eL Masterpiece – Daniel Libeskind – Austria Dec17

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eL Masterpiece – Daniel Libeskind – Austria

eL Masterpiece Lamp – Daniel Libeskind - Austria

eL Masterpiece Lamp – Daniel Libeskind - Austria

eL Masterpiece – Daniel Libeskind – Austria

Design: Daniel Libeskind Studio

Structure:  outside: Stainless steel, high-gloss polished Material, inside: Stainless steel, 23 carat leaf gold-plated

Client: Zumbtobel

Height: 8.86 Feet.

Width: 34 inches / 29 inches.

Light Source, outside: 1,680 RGB LED modules.

Light Source, inside: 3 Light Engine LED, 3,000 K.

Controls:  Microcontroller.

Power Consumption:  430 W.

Status:  Completed

Completion Date: 2011

Project Brief

Daniel Libeskind’s eL Masterpiece is roughly nine feet tall and two-and-a-half feet wide. It weighs 350 pounds. A luminous, sharp-edged, cascading shape, the chandelier has a highly-polished stainless steel exterior and a stainless-and-23-carat-gold-plated-leaf interior. Created in collaboration with Austrian lighting company Zumtobel, the limited-edition eL Masterpiece chandelier is distinguished by both its striking design and the sophisticated technology that underlies it.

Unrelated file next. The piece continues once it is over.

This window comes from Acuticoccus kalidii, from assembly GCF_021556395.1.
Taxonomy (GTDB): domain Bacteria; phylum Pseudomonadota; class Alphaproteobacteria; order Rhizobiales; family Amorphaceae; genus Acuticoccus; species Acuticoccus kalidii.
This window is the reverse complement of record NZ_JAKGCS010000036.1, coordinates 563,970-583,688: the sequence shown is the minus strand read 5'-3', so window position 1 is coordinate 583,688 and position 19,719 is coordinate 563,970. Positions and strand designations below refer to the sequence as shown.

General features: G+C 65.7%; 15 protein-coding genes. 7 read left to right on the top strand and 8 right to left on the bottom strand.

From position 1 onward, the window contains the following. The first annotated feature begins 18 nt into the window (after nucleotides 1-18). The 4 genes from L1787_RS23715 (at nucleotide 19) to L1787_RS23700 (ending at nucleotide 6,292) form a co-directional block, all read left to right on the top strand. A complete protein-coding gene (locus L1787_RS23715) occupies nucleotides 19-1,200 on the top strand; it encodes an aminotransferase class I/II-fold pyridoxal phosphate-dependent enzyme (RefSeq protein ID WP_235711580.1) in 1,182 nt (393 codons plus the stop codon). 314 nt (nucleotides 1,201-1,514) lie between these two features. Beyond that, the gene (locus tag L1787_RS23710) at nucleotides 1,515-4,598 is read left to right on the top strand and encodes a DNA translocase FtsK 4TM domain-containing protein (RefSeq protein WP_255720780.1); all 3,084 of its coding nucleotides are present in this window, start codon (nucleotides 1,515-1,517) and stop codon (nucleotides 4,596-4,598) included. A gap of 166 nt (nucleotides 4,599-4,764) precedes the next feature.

The light emitted by eL mimics and reproduces the cosmic light that fills the Universe. To achieve this, Dr. Noam I Libeskind, Daniel Libeskind’s son and an astrophysicist at the Leibniz Institute for Astrophysics in Potsdam, used eL’s LEDs to represent the Big Bang and the Universe’s expansion. The dynamic lighting illustrates the evolution of mass and structure in the Universe: each LED represents a small volume of outer space.

 The idea is based on the theory that the Universe is around 14 billion years old and that its building blocks – galaxies like the Milky Way – grew larger as the Universe aged. As they grew larger, the light their stars emitted changed, visible as the eL emits different colours. State of the art simulations run on massive super-computers were used to compress a billion years into one second so that the eL’s time loop plays back the history of the cosmos in 14 seconds and, in doing so, tells the story of how light came into being.